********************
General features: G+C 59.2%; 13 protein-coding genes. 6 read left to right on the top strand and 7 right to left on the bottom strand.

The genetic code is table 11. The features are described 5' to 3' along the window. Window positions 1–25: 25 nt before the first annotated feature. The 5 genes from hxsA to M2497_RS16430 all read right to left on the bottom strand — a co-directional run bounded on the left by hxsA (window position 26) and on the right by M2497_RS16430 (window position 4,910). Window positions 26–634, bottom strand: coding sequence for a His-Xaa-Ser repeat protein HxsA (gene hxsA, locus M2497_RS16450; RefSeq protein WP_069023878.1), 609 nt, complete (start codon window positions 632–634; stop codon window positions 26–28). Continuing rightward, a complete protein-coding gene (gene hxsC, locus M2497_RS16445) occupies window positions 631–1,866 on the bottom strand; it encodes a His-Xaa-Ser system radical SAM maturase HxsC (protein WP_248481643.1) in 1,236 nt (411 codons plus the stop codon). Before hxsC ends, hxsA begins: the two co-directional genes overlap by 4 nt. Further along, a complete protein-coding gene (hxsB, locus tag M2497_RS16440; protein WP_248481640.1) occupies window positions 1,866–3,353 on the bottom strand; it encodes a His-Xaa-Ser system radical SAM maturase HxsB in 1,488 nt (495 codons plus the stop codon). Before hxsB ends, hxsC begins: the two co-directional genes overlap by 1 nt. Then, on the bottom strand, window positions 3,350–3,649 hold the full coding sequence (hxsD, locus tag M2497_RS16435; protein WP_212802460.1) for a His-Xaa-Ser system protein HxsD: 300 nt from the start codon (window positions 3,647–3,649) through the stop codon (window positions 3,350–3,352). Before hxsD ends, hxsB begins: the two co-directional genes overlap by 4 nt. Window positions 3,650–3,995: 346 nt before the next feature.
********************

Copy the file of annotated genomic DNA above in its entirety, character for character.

General features: G+C 59.2%; 13 protein-coding genes. 6 read left to right on the top strand and 7 right to left on the bottom strand.

The genetic code is table 11. The features are described 5' to 3' along the window. Window positions 1–25: 25 nt before the first annotated feature. The 5 genes from hxsA to M2497_RS16430 all read right to left on the bottom strand — a co-directional run bounded on the left by hxsA (window position 26) and on the right by M2497_RS16430 (window position 4,910). Window positions 26–634, bottom strand: coding sequence for a His-Xaa-Ser repeat protein HxsA (gene hxsA, locus M2497_RS16450; RefSeq protein WP_069023878.1), 609 nt, complete (start codon window positions 632–634; stop codon window positions 26–28). Continuing rightward, a complete protein-coding gene (gene hxsC, locus M2497_RS16445) occupies window positions 631–1,866 on the bottom strand; it encodes a His-Xaa-Ser system radical SAM maturase HxsC (protein WP_248481643.1) in 1,236 nt (411 codons plus the stop codon). Before hxsC ends, hxsA begins: the two co-directional genes overlap by 4 nt. Further along, a complete protein-coding gene (hxsB, locus tag M2497_RS16440; protein WP_248481640.1) occupies window positions 1,866–3,353 on the bottom strand; it encodes a His-Xaa-Ser system radical SAM maturase HxsB in 1,488 nt (495 codons plus the stop codon). Before hxsB ends, hxsC begins: the two co-directional genes overlap by 1 nt. Then, on the bottom strand, window positions 3,350–3,649 hold the full coding sequence (hxsD, locus tag M2497_RS16435; protein WP_212802460.1) for a His-Xaa-Ser system protein HxsD: 300 nt from the start codon (window positions 3,647–3,649) through the stop codon (window positions 3,350–3,352). Before hxsD ends, hxsB begins: the two co-directional genes overlap by 4 nt. Window positions 3,650–3,995: 346 nt before the next feature.